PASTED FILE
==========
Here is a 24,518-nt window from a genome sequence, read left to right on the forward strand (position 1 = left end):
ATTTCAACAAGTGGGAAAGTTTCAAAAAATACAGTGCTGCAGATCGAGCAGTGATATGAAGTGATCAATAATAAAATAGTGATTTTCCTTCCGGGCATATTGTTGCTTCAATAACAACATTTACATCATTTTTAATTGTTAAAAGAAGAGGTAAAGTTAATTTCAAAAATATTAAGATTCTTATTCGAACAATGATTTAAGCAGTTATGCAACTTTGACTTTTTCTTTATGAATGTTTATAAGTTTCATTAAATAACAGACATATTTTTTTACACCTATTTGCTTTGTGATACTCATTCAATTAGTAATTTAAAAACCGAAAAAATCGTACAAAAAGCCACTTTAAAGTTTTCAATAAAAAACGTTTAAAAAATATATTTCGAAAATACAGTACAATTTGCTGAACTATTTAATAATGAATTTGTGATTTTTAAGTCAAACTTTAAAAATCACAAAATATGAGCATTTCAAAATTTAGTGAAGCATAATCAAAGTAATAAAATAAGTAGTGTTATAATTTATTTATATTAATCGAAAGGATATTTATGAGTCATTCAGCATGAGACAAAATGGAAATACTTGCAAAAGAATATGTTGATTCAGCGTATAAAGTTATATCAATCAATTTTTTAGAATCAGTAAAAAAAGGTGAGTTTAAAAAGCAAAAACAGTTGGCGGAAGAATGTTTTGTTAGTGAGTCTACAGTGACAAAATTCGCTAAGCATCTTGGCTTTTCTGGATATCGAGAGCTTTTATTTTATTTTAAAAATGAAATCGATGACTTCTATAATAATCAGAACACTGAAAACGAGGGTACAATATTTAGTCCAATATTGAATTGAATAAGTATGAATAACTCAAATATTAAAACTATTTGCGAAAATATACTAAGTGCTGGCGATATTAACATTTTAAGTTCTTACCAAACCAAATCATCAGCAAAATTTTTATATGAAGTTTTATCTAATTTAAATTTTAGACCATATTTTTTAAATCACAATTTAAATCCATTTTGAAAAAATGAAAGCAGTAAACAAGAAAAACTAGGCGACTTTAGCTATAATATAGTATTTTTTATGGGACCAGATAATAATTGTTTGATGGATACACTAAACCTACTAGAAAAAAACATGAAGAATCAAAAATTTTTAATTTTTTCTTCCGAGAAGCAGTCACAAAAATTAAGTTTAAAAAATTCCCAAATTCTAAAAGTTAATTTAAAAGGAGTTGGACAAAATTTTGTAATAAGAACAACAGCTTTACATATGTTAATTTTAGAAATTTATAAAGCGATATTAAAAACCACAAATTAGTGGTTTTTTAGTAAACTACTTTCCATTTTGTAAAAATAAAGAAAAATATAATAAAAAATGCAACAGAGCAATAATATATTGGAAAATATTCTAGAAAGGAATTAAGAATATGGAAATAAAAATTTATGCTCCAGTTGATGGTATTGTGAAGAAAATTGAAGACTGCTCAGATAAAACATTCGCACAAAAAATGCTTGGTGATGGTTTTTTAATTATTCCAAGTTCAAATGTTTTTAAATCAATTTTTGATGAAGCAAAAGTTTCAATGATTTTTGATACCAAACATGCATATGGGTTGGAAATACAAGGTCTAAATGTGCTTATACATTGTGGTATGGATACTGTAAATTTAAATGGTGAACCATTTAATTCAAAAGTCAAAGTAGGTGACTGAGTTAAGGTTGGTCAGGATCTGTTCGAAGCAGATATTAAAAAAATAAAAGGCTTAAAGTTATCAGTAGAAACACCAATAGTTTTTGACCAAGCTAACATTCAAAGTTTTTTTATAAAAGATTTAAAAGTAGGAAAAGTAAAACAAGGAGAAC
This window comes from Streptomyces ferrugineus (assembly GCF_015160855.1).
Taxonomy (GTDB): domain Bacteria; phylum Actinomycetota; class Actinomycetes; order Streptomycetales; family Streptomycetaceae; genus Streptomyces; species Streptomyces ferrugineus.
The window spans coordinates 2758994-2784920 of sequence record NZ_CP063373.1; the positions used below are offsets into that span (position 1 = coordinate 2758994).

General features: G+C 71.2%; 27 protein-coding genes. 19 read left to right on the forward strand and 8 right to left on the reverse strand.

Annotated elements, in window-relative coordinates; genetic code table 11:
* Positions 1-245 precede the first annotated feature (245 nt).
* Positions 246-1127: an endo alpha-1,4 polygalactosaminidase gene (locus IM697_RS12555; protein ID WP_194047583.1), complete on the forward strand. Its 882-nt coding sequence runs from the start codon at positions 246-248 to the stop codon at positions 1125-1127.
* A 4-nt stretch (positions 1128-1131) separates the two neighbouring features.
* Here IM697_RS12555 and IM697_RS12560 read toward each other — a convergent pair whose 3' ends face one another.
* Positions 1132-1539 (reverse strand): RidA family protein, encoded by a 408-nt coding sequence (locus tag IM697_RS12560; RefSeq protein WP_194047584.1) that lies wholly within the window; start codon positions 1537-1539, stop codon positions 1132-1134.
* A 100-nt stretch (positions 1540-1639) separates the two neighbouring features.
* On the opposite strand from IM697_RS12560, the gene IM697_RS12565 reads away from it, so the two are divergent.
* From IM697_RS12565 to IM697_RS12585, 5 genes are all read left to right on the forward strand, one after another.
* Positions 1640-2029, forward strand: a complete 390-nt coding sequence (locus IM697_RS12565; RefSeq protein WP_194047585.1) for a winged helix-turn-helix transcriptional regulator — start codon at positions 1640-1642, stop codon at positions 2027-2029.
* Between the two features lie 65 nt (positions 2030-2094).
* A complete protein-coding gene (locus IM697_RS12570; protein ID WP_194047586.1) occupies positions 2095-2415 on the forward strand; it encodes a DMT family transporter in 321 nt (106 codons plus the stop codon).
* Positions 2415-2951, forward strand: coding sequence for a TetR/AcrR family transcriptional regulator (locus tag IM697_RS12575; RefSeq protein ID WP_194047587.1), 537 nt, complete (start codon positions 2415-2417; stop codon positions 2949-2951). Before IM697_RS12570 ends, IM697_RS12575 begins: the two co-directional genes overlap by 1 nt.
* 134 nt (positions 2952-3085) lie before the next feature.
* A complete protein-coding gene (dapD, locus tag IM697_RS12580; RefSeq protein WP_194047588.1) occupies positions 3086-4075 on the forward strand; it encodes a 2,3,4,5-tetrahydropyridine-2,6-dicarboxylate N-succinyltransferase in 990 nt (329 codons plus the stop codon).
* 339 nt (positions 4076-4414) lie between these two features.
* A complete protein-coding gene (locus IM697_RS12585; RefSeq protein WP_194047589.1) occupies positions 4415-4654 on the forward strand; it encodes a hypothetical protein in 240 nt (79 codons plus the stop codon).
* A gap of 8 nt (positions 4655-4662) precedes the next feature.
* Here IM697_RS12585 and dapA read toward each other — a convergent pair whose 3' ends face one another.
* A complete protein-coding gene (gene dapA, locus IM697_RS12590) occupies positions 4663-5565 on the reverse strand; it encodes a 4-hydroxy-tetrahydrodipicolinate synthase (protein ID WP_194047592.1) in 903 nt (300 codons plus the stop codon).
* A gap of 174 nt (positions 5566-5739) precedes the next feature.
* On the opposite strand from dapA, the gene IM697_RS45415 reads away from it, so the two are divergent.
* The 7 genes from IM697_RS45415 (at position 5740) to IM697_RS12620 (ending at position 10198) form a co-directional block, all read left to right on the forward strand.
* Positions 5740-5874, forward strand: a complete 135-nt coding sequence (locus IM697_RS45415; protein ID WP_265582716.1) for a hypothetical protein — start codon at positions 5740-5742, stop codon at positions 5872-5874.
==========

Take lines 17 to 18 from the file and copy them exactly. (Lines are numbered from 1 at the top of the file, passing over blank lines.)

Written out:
* Between the two features lie 65 nt (positions 2030-2094).
* A complete protein-coding gene (locus IM697_RS12570; protein ID WP_194047586.1) occupies positions 2095-2415 on the forward strand; it encodes a DMT family transporter in 321 nt (106 codons plus the stop codon).